I would have liked to have seen more of the world the way it was depicted in both the original book and in the Mercury Theater radio translation in this film. Wandering through an empty, alien-haunted wilderness with the fading reminders of human civilization would have given it a wonderful surreal touch, but it would not have been really possible given the time - and the depicted feel - of this film.
Still a great sci-fi movie - a classic, and destined to remain that way. I hope the next version can at least live up to the impact of this classic.
The Hobbit (1977)
As a Tolkien Fanatic...
I must say that I actually remember this movie with fondness. I've read comments that slam the film for either technical faults or the fact that it has left out a number of things.
All these things are true, of course.
Though I thought the artwork itself was quite good, the animation could use some work. Certainly things were left out.
Come on people! Certainly the film is no ten, but it is a decent version, given the fact that to fit the book into a film at all some liberties will be taken. Especially when it seems apparent that the film is aimed at children.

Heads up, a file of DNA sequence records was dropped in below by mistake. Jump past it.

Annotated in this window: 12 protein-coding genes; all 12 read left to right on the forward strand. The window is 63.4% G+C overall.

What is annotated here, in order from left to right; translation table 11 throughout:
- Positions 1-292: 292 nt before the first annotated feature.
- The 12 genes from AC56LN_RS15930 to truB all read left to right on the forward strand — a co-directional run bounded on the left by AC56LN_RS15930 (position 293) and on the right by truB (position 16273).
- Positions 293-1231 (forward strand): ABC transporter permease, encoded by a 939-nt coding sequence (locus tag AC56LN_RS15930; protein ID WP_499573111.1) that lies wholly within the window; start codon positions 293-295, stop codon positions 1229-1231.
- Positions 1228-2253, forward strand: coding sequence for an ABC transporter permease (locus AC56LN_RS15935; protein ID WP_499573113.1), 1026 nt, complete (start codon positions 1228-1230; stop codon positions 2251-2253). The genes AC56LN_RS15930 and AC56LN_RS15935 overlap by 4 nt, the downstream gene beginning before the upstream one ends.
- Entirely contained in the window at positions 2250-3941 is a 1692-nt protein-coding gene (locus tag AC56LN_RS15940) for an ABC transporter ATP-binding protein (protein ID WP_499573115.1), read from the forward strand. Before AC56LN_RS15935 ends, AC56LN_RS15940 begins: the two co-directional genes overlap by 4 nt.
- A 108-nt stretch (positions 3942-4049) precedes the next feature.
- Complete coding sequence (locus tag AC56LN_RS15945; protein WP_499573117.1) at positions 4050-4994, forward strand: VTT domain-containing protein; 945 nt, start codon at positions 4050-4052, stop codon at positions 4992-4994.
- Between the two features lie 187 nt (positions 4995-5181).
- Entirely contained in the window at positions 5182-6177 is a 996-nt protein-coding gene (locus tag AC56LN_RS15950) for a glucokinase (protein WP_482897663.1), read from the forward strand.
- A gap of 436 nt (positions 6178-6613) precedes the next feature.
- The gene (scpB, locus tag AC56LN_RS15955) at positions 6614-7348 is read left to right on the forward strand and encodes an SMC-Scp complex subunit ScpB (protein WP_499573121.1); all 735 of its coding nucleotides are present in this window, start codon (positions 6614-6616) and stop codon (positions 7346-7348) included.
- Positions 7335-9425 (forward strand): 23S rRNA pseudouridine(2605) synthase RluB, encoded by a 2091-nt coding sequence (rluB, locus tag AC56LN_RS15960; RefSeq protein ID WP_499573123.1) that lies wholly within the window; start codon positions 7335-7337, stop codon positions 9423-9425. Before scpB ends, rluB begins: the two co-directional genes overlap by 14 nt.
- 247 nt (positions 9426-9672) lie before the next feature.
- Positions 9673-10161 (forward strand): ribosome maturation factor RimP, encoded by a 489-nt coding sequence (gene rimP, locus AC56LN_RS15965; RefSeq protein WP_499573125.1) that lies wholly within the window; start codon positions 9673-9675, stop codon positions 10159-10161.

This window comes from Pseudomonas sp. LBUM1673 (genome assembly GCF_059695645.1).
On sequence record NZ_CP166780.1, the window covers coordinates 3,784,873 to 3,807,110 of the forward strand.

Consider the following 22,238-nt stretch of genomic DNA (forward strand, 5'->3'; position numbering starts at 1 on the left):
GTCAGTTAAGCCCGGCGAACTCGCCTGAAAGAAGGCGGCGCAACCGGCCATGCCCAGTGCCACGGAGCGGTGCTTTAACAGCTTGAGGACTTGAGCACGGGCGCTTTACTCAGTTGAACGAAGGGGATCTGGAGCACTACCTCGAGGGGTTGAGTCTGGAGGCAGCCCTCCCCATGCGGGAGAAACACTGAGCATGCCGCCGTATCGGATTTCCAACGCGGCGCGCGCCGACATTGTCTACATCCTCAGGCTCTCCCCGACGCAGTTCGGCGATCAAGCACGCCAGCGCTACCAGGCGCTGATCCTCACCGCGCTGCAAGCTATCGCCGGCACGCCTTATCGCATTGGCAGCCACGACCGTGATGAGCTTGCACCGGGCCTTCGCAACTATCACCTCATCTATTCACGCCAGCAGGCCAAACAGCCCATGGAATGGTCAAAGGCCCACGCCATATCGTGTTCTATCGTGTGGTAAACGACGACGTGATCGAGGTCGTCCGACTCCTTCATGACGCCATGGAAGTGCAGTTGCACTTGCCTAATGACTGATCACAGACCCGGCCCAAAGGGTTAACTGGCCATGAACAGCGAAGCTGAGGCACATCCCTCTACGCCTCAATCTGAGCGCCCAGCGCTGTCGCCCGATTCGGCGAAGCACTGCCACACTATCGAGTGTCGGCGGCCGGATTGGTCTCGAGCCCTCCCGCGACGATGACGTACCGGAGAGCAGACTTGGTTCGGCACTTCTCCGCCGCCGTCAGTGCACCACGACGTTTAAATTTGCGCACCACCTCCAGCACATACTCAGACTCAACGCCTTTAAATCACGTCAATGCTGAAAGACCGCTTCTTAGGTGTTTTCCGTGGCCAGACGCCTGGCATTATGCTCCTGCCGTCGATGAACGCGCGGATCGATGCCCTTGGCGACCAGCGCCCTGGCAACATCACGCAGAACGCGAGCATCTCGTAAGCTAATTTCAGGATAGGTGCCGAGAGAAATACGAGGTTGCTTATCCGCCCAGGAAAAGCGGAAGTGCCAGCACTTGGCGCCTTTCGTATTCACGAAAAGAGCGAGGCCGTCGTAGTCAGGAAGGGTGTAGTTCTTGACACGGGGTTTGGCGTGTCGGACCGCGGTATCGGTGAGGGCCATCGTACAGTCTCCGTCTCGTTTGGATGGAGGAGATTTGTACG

If you can't unwind a bit and just sit back and watch the film without always pointing out every little omission or alteration, then this film will disappoint. But if you can, then give this film a chance.
Can it be?
This is an excellent beginning to the Lord of the Rings trilogy! While there were slight story changes and some of the images are not what I've always imagined while reading the book, it is obvious that Peter Jackson has done an amazing job of capturing Middle Earth and putting it on-screen.
If there is one fault that I find with the film, it is that it glosses over elements that I thought were important in the story. This I can forgive - if they had done the film the way I really would have liked to see it, it'd be six or so hours long!